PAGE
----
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Key changes in Health Insurance announced by IRDA

As you know, in Feb 2013 Insurance Regulatory and Development Authority (IRDA) had announced comprehensive regulations pertaining to Health Insurance policies. The objective of the same was to bring about standardization in the medical insurance policies.

In the absence of any uniform guidelines, insurers were offering vastly different products thereby making it difficult for the people to make an informed choice when buying such a policy.

Recently, IRDA has notified certain amendments to the aforesaid health insurance guidelines.


1. Provision for covering Non-allopathic Treatments
As per IRDA's original guidelines on AYUSH (Ayurveda, Yoga, Unani, Siddha and Homeopathy) coverage:
"Insurers may provide coverage to non-allopathic treatments provided the treatment has been undergone in a government hospital or in any institute recognised by government and/or accredited by Quality Council of India/National Accreditation Board on health or any other suitable institutions."

The revised guidelines are as under:
"Insurers may provide coverage to non-allopathic treatments provided the treatment has been undergone in a government hospital or in any institute recognized by government and/or accredited by Quality Council of India/National Accreditation Board on health."

The words "or any other suitable institutions" have been deleted. So now you have to be very careful in choosing where you propose to treat yourself through non-allopathic options, provided your policy does cover such treatments.

2. Provision on Cumulative Bonus
The original guidelines stipulated that the insurers could offer cumulative bonus only on the "indemnity-based" health insurance policies (e.g. the conventional medical insurance policies) and not on the "benefit-based" policies (e.g. the critical illness policies, personal accident).

This condition has been relaxed a bit and insurers can now offer cumulative bonus on personal accident cover, even though it is a benefit-based policy.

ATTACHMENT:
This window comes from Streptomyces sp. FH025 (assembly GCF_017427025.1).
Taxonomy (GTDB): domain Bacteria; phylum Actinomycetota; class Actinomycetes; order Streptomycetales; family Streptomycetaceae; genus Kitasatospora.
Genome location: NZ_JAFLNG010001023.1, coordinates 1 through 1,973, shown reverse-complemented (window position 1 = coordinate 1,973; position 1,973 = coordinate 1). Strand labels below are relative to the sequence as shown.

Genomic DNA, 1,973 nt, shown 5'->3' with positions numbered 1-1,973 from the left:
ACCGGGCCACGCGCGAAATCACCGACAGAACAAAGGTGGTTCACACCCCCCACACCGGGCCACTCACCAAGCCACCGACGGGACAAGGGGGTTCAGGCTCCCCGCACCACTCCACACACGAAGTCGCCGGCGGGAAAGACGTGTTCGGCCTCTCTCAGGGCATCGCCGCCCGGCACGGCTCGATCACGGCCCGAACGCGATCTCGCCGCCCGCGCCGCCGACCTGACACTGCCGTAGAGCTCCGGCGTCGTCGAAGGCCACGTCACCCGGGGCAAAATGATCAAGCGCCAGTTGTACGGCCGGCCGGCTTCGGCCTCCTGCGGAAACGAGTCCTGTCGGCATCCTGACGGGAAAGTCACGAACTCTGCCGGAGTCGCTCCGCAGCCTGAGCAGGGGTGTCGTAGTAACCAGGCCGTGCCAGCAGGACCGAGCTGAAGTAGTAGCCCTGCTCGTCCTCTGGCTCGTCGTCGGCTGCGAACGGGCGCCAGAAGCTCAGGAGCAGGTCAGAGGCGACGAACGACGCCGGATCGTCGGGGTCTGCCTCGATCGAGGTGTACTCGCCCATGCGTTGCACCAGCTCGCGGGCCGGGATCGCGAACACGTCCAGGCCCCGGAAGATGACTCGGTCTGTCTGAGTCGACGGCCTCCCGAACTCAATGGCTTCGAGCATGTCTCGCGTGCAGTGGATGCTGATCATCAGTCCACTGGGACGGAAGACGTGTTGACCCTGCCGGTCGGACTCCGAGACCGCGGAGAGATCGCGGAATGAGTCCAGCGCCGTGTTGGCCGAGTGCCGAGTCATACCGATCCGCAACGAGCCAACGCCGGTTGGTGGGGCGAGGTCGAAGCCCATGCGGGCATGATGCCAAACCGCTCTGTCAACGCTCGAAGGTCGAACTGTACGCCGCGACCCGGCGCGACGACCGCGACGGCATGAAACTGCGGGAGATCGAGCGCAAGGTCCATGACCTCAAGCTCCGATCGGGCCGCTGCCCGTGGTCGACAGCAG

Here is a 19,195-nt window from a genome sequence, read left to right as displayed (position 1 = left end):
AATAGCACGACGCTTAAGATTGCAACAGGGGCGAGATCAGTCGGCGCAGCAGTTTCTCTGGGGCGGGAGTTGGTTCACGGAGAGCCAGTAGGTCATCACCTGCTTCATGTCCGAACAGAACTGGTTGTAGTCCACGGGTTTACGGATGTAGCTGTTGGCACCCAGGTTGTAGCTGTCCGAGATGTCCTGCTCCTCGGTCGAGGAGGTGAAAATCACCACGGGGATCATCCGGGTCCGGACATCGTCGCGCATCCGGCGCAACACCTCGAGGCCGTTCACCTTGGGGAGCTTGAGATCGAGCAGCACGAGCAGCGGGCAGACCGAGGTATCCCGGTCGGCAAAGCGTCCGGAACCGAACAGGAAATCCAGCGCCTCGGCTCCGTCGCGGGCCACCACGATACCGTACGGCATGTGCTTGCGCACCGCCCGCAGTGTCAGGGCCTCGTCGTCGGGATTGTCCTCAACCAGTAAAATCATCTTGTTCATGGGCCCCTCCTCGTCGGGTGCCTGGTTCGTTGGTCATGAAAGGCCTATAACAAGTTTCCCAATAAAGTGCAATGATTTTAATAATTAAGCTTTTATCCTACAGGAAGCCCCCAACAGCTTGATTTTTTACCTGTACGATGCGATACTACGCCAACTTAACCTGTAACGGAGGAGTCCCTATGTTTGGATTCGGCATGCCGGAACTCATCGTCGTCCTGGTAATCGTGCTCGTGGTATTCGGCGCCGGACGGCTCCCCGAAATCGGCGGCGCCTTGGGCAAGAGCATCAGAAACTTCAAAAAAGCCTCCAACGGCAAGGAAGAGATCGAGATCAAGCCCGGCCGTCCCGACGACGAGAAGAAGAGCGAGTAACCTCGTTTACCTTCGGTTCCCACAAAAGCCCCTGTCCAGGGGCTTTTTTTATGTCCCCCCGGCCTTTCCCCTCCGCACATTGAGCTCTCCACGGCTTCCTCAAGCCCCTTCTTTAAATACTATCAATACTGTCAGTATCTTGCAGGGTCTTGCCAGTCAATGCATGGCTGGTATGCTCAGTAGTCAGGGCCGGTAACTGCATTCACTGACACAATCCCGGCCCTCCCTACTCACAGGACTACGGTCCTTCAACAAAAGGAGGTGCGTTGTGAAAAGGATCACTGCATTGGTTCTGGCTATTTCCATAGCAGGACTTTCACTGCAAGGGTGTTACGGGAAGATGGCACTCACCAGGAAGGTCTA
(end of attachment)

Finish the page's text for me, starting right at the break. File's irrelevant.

(By the way... indemnity-based policies are those wherein the actual expenses are reimbursed; whereas benefit-based policies are those wherein a pre-specified fixed amount is paid.)

3. Provision regarding Free Look Period
"All Health Insurance Policies shall have a free look period" was one of the conditions incorporated in the original guidelines. Under this provision, you get 15 days, from the date of receipt of policy, to review the policy terms and conditions, and return the same if it is not acceptable. 

This clause has been reworded as under:
"All new individual health insurance policies except those with tenure of less than a year shall have a free look period".

So, henceforth, someone buying a policy whose term is less than a year will not have the benefit of returning the policy if the same is not acceptable to him/her.

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... THREE VALUABLE TIPS ...

1. 'Stock Markets At An All-time High' Is Absolute Nonsense
All-time high at the Stock Markets
Do you believe, at current market levels, you are standing at the edge of a cliff?

 


2. Family Floater Health Policy: Insure Your Parents Separately
Family Floater Health Insurance
Wider and cheaper health cover is possible if parents are insured separately.

 


3. Herd Mentality: Why Do We Follow The Crowd? And Is It OK?
Herd Mentality: Is it good?
(Blindly) follow the crowd and your investments could suffer deep losses.